PORTLAND – Charles “Chris” Tuttle of Peaks Island, a gifted bass guitarist who opened for big-name acts such as Barbara Mandrell and B.B. King, died Saturday. He was 62.

Mr. Tuttle burst into the music scene in the 1970s, playing bass guitar for the Cobble Mountain Band, which opened for Mandrell. As a member of the Fabulous Heavyweights, he toured the East Coast and opened for acts like King’s.

He also had a small acting role in the 1986 movie “The Money Pit,” a comedy starring Tom Hanks and Shelley Long. Later, he played bass in a Texas-based swing band, and also played backup for Willie Nelson and Arlo Guthrie.

Most recently, Mr. Tuttle played for The Reelers, performing throughout Maine and parts of New England.

His wife, Susan Hafner-Tuttle, a classical violinist, said she appreciated his music. “I thought the whole band was really good,” Hafner-Tuttle said.

Mr. Tuttle met his wife 14 years ago through mutual friends in Pennsylvania, where she lived.

She said her friends would take her to see him perform when she visited Peaks Island. About five years ago, they fell in love. The couple celebrated their third wedding anniversary June 21.

“I called Chris ‘my knight in dented armor,”‘ Hafner-Tuttle said. “He had a history, going from band to band. He was not a frou-frou. He was a regular guy and it fit. Every day he told me, ‘Have I told you today how much I love you with all my heart?”‘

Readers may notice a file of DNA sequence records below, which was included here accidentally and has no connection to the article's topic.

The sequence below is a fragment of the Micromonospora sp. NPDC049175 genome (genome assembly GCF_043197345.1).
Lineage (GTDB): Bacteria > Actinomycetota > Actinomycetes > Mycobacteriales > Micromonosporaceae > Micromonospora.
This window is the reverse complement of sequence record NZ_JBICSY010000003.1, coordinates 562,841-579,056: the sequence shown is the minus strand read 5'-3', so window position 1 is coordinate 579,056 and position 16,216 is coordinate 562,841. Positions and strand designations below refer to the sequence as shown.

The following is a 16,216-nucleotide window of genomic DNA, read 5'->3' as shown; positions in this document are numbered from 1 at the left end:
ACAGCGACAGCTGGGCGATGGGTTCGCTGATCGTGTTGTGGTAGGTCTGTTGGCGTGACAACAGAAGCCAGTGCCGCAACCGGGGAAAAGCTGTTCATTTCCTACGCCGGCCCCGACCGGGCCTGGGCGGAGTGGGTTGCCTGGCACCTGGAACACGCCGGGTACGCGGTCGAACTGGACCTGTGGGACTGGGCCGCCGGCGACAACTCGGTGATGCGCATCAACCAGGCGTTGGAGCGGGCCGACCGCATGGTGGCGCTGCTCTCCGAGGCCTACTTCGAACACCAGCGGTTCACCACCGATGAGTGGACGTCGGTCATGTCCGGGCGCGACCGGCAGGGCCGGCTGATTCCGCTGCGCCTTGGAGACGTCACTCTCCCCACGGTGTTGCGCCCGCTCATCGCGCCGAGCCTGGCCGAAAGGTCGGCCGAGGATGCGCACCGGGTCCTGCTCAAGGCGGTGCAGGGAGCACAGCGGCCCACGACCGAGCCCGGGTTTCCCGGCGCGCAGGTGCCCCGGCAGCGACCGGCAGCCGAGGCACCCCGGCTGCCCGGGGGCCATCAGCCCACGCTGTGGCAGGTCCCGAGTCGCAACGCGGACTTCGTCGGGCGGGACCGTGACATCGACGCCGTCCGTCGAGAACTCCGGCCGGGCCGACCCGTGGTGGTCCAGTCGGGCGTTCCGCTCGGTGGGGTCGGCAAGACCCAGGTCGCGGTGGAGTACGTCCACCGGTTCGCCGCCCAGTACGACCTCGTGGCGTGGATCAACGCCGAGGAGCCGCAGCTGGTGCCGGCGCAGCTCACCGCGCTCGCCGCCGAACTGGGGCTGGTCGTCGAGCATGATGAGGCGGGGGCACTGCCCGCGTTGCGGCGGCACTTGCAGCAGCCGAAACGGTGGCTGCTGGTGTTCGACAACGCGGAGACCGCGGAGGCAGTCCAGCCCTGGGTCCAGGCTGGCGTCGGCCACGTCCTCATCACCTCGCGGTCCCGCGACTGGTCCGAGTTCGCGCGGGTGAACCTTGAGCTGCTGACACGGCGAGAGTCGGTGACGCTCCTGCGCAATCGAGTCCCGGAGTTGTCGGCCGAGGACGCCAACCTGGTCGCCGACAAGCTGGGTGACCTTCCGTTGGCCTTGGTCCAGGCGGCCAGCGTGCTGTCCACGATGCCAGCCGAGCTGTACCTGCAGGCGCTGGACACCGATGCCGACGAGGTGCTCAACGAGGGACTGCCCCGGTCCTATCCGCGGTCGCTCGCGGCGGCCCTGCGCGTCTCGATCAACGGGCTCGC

On Saturday, after mowing the grass at their home on Central Avenue, Mr. Tuttle went to his workshop to drill holes into sea glass so his wife could make jewelry. Hafner-Tuttle said she found him there.

“I tried to bring him back,” she said. “It was his time. I know that his spirit will always be on that island. One day, we will be strolling again, hand in hand.”

In addition to his wife, Mr. Tuttle leaves three daughters from previous marriages and four grandsons. His ex-wife Amy Cooney of South Portland said he was a loving person who taught his children an appreciation for music and the island life.

Cooney said that after they got married, he stopped touring and became a stay-at-home dad. He continued to play gigs locally at night, and was well-loved by everyone who knew him, she said.

“He was a very giving and honest person,” Cooney said. “You always knew where you stood with Chris and you never knew what you would get. He was the kind of guy who would bring people home, strangers off the street because he found them interesting.”

Celia Tuttle, Mr. Tuttle’s 22-year-old daughter, said he helped her become the woman she is today. She also said he wasn’t always easy to live with.

“He gave us tough love,” his daughter said. “He taught me about how to live on an island. That shaped our whole life. We would talk and talk for hours. He made us laugh. He was so light-hearted. He always looked at the positive side of things.”

Mr. Tuttle served a stint in the Coast Guard during the Vietnam War. He was an active member of American Legion Post 142.

Barry Harris, post commander, said Mr. Tuttle took pride in his service during the war. Harris said he was a great guy and well-liked by the post’s members.

“He was very easy to talk to,” Harris said. “He had a generous heart. He was my right-hand man, and he served that position very well. We will miss him badly.”

Staff Writer Melanie Creamer can be contacted at 791-6361 or at:

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